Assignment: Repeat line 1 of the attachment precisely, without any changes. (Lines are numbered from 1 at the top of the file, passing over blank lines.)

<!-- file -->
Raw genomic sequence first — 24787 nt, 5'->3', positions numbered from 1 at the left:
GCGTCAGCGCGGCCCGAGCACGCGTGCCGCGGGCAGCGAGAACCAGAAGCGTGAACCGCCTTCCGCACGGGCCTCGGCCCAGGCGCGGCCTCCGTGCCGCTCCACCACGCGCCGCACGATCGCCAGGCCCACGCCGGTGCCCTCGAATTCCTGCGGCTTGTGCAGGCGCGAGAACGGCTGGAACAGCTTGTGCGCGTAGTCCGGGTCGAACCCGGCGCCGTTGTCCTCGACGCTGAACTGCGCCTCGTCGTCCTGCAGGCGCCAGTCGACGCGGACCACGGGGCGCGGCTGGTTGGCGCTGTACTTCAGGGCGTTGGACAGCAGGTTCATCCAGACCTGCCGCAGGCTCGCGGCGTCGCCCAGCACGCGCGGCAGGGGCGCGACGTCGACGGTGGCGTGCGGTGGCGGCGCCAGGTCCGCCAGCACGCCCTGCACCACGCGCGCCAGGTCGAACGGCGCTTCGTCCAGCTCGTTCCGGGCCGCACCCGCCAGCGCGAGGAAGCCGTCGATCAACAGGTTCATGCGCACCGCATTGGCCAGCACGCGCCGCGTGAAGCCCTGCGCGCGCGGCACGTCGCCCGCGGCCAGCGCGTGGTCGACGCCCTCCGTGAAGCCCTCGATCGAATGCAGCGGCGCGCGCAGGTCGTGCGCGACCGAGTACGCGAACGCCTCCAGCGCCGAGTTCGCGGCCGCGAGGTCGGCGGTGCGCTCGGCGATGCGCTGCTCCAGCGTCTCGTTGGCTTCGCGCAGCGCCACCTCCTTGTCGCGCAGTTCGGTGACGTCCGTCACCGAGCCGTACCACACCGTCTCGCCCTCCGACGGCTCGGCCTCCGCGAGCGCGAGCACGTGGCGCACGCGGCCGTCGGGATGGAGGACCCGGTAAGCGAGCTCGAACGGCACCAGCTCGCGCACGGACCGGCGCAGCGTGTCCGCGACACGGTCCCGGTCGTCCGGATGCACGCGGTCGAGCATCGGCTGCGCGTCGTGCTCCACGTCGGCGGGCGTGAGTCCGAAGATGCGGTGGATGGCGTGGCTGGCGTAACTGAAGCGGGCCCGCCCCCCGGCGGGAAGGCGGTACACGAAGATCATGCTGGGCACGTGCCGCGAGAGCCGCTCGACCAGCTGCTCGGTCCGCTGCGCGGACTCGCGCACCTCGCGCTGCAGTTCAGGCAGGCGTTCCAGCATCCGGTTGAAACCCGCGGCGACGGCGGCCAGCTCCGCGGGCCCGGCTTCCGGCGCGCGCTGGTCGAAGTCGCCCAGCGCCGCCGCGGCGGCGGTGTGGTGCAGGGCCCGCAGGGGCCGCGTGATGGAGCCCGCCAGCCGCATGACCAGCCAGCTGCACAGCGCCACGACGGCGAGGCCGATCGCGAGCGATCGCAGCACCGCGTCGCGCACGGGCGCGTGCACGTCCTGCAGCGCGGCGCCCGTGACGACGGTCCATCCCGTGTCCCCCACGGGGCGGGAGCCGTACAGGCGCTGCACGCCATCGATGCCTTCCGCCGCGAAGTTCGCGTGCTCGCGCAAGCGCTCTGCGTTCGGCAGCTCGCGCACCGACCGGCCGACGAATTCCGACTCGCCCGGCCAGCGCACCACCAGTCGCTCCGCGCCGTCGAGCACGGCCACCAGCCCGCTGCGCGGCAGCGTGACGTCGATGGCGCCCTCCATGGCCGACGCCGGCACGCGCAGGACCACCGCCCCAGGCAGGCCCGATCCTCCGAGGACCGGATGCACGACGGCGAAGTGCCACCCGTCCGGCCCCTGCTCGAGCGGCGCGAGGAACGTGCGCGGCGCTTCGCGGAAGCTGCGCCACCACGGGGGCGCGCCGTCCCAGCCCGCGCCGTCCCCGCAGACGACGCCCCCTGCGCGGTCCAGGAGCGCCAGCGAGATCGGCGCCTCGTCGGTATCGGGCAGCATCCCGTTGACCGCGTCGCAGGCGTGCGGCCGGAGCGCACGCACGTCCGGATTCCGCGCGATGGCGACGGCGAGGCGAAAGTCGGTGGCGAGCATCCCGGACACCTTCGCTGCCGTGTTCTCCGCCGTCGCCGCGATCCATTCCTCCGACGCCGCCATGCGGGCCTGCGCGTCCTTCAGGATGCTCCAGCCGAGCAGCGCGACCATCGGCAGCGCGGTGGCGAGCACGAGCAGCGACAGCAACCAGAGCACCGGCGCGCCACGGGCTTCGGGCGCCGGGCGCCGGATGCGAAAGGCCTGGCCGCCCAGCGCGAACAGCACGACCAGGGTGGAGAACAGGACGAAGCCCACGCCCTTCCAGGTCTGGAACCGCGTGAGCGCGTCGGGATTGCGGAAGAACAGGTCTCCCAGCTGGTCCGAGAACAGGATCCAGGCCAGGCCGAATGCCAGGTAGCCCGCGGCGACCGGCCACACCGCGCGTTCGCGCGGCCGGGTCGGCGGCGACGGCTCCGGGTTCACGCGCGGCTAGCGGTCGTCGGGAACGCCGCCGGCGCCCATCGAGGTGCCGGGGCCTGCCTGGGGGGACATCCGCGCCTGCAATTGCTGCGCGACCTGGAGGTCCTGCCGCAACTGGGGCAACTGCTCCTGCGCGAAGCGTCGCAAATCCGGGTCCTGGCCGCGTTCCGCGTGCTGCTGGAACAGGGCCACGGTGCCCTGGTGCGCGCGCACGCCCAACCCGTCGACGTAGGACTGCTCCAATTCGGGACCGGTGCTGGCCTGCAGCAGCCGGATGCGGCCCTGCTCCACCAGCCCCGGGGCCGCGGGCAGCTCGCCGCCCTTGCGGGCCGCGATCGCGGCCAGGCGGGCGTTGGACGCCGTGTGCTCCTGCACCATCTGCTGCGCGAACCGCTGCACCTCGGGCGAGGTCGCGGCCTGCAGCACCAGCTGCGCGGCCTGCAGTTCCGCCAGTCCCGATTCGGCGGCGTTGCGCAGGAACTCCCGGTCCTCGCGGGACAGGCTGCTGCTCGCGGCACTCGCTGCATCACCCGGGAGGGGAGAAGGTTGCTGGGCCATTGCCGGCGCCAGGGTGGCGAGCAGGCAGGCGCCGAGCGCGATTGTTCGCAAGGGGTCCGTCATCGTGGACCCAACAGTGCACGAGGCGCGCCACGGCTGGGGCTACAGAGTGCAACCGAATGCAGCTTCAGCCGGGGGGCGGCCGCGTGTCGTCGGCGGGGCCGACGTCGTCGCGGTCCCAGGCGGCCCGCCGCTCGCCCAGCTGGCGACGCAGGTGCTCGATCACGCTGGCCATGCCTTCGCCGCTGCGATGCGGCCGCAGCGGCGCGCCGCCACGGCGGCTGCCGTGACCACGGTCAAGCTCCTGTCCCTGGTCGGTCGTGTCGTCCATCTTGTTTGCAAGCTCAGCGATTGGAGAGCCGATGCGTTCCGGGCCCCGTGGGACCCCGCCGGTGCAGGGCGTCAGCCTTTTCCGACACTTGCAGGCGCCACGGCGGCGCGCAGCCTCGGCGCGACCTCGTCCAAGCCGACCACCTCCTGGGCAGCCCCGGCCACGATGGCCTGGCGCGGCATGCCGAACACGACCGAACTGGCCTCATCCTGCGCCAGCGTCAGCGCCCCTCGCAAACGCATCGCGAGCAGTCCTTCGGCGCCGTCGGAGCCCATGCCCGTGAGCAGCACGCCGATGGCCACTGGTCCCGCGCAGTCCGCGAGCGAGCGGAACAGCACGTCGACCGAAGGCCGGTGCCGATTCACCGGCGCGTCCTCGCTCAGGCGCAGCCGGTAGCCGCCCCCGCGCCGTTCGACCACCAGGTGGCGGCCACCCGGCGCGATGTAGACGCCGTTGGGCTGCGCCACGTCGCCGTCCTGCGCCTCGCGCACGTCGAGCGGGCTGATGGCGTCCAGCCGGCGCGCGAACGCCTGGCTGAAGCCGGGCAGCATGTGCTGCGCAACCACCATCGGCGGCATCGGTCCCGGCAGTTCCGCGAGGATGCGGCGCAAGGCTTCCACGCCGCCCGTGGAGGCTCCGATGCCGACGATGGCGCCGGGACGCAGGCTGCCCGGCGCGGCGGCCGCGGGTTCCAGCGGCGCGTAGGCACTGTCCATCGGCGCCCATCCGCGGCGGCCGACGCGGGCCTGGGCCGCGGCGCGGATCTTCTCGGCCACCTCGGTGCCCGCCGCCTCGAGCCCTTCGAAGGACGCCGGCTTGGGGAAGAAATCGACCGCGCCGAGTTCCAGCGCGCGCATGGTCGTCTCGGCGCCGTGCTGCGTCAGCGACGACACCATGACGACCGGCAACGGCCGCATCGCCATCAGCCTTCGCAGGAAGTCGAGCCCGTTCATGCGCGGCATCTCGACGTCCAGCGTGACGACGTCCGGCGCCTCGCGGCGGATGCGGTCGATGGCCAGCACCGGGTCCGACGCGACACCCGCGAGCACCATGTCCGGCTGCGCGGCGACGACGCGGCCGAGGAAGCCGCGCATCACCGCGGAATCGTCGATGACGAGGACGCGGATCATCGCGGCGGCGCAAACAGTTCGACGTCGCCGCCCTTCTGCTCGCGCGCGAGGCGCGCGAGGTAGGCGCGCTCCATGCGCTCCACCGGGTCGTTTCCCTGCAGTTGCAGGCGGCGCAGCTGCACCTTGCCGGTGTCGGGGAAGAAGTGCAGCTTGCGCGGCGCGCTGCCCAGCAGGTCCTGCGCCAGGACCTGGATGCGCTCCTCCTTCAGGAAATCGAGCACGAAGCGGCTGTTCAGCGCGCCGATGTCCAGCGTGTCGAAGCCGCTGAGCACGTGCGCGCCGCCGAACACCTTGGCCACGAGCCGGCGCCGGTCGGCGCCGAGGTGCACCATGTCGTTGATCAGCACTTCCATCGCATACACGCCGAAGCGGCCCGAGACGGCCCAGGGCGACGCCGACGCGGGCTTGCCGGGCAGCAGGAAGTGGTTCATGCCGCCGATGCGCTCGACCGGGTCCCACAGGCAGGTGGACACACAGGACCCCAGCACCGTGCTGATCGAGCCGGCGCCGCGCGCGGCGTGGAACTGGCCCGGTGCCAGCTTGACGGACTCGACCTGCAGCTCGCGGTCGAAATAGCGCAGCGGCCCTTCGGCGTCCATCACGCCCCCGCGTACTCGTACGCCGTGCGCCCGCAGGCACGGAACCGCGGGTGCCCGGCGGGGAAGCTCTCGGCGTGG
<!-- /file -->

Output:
Raw genomic sequence first — 24787 nt, 5'->3', positions numbered from 1 at the left: